Apr 222014

Chobani Blueberry PowerI’ve publicly announced my love of the Chobani Blueberry Power Flip yogurt in the past. You can imagine my confusion when I bought some this week only to find that they’d replaced the hemp seeds with pumpkin and sunflower seeds. I started to wonder about the reason for the substitution. So I did what any person with a burning and important question does these days. I googled it!

This quickly revealed the reason for my loss: The Air Force! Yes, just because the United States Air Force is worried about trace amounts of THC, Chobani voluntarily removed hemp seeds from their Blueberry Flip yogurt. According to the Air Force, the number of active duty members is somewhere around 327,000. The US Census approximates the number of US residents at nearly 318,000,000. So, Chobani has decided that one one-thousandth of the US population gets to decide what the rest of us can or can’t have in our yogurt.

Thanks, Air Force!

 Posted by on April 22, 2014 at 5:11 pm
Apr 222014

I’ve had a Hyundai Elantra for nearly three years now. Last week, I posted a picture to Twitter of my first flat tire in that car. We were headed out of town for the weekend, so I left it until this past Sunday.

We arrived home in the late afternoon and after unpacking, I pulled out the owner’s manual for the car to read through the flat tire repair instructions just to be sure I didn’t miss anything. I noticed two sections: Spare Tire and Tire Mobility Kit. “Tire Mobility Kit?”, I scoffed. “I don’t need to look at that section. I don’t even know what that is!”. Well, I should’ve paid more attention when I bought the car because, I do, in fact, own a Tire Mobility Kit and not the familiar donut. A tire mobility kit, dear reader, is apparently the new car manufacturer favorite alternative to an actual spare tire. It’s a sealant canister (aka Fix-a-flat) and an air compressor that plugs into the car’s power adapter (formerly cigarette lighter). This post from Edmund’s in January 2013 discusses the trend.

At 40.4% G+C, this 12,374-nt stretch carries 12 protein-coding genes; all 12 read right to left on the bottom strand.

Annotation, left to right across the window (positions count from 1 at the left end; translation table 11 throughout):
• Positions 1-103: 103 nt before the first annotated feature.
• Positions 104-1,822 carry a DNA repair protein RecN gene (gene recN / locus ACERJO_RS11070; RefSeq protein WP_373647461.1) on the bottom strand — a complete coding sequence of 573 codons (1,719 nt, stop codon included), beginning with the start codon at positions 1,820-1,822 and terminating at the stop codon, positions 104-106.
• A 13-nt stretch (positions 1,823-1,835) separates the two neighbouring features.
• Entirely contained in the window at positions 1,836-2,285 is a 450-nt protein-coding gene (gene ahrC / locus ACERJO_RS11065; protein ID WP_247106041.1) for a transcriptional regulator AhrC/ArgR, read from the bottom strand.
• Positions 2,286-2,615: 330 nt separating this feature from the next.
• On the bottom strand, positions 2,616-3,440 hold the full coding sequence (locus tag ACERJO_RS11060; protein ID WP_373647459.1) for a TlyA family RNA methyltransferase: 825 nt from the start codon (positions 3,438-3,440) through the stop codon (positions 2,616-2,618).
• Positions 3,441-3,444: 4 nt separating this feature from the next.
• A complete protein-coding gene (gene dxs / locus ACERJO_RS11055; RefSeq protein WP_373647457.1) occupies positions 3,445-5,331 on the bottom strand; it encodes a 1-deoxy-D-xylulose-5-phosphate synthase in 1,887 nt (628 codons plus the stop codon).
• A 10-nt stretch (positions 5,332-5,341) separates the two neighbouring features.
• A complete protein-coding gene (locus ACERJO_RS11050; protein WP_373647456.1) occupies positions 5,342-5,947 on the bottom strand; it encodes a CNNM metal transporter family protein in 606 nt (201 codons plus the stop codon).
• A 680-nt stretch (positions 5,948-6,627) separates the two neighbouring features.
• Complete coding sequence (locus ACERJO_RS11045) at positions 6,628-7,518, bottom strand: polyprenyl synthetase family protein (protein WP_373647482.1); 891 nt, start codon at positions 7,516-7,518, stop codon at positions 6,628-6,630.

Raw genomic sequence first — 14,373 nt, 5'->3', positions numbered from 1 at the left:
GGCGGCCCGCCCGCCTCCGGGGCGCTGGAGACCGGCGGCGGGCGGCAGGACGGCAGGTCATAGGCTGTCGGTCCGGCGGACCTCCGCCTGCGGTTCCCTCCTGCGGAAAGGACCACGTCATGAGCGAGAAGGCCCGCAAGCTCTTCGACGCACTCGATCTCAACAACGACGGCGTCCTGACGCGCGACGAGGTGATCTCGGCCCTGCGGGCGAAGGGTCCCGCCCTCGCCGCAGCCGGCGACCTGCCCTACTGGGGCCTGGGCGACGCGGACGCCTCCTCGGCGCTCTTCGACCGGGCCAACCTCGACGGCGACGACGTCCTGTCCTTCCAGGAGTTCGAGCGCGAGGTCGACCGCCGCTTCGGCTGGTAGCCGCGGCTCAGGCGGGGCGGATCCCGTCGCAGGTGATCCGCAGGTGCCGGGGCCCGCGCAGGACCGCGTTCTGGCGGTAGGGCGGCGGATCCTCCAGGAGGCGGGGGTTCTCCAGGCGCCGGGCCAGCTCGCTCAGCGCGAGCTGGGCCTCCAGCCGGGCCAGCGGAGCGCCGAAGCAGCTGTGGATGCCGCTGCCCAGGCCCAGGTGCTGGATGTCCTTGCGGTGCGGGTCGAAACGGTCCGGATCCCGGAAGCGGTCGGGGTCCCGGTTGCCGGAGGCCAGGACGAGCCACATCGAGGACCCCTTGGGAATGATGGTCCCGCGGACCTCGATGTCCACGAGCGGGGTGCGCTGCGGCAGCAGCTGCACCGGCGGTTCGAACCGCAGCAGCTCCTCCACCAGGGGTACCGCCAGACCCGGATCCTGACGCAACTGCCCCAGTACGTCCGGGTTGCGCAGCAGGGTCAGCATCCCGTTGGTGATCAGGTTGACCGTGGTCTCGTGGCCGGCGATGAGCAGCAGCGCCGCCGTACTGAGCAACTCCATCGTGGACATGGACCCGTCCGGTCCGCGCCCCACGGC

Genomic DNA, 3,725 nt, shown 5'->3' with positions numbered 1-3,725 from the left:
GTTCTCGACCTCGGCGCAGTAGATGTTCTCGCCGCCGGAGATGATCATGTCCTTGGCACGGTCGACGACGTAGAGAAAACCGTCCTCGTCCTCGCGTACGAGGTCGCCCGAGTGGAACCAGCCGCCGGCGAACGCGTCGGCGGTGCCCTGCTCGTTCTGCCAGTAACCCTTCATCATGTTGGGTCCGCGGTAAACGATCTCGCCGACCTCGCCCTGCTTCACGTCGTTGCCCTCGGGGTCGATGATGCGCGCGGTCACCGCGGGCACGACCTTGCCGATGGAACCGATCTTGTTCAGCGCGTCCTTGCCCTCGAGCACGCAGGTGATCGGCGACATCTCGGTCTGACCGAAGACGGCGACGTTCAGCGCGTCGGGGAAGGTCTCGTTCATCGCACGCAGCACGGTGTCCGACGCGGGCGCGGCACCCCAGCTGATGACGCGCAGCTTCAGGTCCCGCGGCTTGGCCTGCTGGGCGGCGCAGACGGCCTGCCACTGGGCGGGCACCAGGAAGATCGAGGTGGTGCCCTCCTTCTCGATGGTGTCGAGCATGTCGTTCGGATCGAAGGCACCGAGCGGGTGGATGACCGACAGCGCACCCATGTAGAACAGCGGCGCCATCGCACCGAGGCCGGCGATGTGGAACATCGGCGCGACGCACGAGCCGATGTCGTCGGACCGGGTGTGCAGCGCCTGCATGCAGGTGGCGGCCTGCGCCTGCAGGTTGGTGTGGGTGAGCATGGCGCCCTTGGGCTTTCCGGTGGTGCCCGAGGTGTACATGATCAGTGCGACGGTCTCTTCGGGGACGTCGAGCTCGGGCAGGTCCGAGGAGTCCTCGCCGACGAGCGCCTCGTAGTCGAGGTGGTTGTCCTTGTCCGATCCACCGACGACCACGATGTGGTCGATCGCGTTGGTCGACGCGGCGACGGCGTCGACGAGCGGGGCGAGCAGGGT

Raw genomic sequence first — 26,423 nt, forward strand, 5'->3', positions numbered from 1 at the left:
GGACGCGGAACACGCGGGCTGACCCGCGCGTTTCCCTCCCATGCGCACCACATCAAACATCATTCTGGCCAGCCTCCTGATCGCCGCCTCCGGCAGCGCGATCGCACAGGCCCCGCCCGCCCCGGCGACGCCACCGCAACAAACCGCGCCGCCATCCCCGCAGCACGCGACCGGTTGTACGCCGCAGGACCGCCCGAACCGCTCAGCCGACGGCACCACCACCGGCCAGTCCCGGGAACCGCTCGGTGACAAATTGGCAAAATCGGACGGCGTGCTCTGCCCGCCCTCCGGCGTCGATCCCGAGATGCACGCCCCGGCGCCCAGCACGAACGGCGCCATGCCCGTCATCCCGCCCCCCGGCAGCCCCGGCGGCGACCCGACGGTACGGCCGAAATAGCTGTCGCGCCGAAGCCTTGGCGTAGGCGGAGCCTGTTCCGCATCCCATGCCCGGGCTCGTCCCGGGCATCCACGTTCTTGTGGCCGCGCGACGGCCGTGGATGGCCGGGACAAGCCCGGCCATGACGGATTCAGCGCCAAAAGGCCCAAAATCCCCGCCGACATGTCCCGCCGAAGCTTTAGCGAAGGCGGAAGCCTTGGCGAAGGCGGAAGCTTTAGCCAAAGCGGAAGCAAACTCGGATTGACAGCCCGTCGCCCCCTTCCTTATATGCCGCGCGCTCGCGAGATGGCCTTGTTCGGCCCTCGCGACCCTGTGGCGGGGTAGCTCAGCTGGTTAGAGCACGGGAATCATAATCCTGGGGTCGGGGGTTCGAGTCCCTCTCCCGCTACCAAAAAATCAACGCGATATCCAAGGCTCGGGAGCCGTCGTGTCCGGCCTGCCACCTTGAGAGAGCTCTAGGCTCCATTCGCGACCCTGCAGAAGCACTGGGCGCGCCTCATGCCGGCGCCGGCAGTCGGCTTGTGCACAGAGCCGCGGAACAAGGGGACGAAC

This is all well and good, but I have several issues with this. First, it wasn’t made clear to me when I bought the car. Second, Hyundai charges $50 for a replacement sealant canister (they’re only good once) and they charge $399 for a Spare Tire Kit which is more than three times the cost of a new tire, $127. Third, there seems to be some debate, but as the Edmund’s article points out, the sealant can’t always fix the tire and it may ruin your chances of patching the tire at all. The dealership sure didn’t seem too interested in patching the tire once the sealant was in there. On top of that, they pointed out that my new tire has a two year warranty and road hazard coverage. Given the economics, I’ve decided to do what the majority of drivers already do which is just call for roadside assistance if I get a flat. It’s certainly cheaper if you factor in the alternatives of $400 for a spare or $177  (new sealant canister plus a new tire) every time you get a flat. My insurance company charges a negligible amount more for Roadside Assistance on my policy for both cars.

This post’s title comes from the Hyundai cashier as I lamented the lack of a spare tire in the car. “I guess it’s a sign of the times.”


 Posted by on April 22, 2014 at 4:45 pm
Dec 212007

Two things cropped up today and I think they tie together nicely. I’ve got plenty of immediate concerns to worry about, but these are two “big picture” items.